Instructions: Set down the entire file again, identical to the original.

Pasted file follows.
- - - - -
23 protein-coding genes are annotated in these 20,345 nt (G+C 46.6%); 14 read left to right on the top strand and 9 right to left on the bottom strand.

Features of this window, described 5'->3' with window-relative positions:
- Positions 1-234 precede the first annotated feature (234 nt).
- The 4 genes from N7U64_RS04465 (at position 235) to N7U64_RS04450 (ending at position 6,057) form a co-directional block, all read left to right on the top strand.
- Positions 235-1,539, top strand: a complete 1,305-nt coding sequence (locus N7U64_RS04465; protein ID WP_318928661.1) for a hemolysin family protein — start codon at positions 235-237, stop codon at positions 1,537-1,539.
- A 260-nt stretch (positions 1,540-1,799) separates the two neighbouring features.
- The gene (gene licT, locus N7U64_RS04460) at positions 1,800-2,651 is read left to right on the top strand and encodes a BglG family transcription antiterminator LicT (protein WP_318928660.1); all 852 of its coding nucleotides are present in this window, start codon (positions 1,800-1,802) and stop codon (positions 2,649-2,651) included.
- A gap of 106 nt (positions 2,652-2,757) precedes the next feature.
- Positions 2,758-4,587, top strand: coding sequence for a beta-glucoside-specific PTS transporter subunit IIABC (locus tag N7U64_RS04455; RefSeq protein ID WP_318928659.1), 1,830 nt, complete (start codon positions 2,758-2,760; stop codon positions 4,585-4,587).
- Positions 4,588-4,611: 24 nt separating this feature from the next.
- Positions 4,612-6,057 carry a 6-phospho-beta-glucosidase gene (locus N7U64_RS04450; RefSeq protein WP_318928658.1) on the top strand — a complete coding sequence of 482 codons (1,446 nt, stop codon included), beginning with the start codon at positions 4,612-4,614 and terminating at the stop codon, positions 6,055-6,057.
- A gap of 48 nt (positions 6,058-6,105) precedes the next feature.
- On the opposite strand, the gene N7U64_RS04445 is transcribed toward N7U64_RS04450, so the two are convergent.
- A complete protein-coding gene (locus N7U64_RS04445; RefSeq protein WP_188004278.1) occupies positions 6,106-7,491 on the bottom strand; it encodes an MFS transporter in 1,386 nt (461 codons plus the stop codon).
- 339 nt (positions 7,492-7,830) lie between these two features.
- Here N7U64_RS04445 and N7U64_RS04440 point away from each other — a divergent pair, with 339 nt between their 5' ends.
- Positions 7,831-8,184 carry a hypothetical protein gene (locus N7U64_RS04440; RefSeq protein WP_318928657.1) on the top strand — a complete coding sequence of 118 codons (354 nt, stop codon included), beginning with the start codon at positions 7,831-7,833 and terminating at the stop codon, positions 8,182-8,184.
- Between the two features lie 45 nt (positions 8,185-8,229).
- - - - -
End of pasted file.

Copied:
23 protein-coding genes are annotated in these 20,345 nt (G+C 46.6%); 14 read left to right on the top strand and 9 right to left on the bottom strand.

Features of this window, described 5'->3' with window-relative positions:
- Positions 1-234 precede the first annotated feature (234 nt).
- The 4 genes from N7U64_RS04465 (at position 235) to N7U64_RS04450 (ending at position 6,057) form a co-directional block, all read left to right on the top strand.
- Positions 235-1,539, top strand: a complete 1,305-nt coding sequence (locus N7U64_RS04465; protein ID WP_318928661.1) for a hemolysin family protein — start codon at positions 235-237, stop codon at positions 1,537-1,539.
- A 260-nt stretch (positions 1,540-1,799) separates the two neighbouring features.
- The gene (gene licT, locus N7U64_RS04460) at positions 1,800-2,651 is read left to right on the top strand and encodes a BglG family transcription antiterminator LicT (protein WP_318928660.1); all 852 of its coding nucleotides are present in this window, start codon (positions 1,800-1,802) and stop codon (positions 2,649-2,651) included.
- A gap of 106 nt (positions 2,652-2,757) precedes the next feature.
- Positions 2,758-4,587, top strand: coding sequence for a beta-glucoside-specific PTS transporter subunit IIABC (locus tag N7U64_RS04455; RefSeq protein ID WP_318928659.1), 1,830 nt, complete (start codon positions 2,758-2,760; stop codon positions 4,585-4,587).
- Positions 4,588-4,611: 24 nt separating this feature from the next.
- Positions 4,612-6,057 carry a 6-phospho-beta-glucosidase gene (locus N7U64_RS04450; RefSeq protein WP_318928658.1) on the top strand — a complete coding sequence of 482 codons (1,446 nt, stop codon included), beginning with the start codon at positions 4,612-4,614 and terminating at the stop codon, positions 6,055-6,057.
- A gap of 48 nt (positions 6,058-6,105) precedes the next feature.
- On the opposite strand, the gene N7U64_RS04445 is transcribed toward N7U64_RS04450, so the two are convergent.
- A complete protein-coding gene (locus N7U64_RS04445; RefSeq protein WP_188004278.1) occupies positions 6,106-7,491 on the bottom strand; it encodes an MFS transporter in 1,386 nt (461 codons plus the stop codon).
- 339 nt (positions 7,492-7,830) lie between these two features.
- Here N7U64_RS04445 and N7U64_RS04440 point away from each other — a divergent pair, with 339 nt between their 5' ends.
- Positions 7,831-8,184 carry a hypothetical protein gene (locus N7U64_RS04440; RefSeq protein WP_318928657.1) on the top strand — a complete coding sequence of 118 codons (354 nt, stop codon included), beginning with the start codon at positions 7,831-7,833 and terminating at the stop codon, positions 8,182-8,184.
- Between the two features lie 45 nt (positions 8,185-8,229).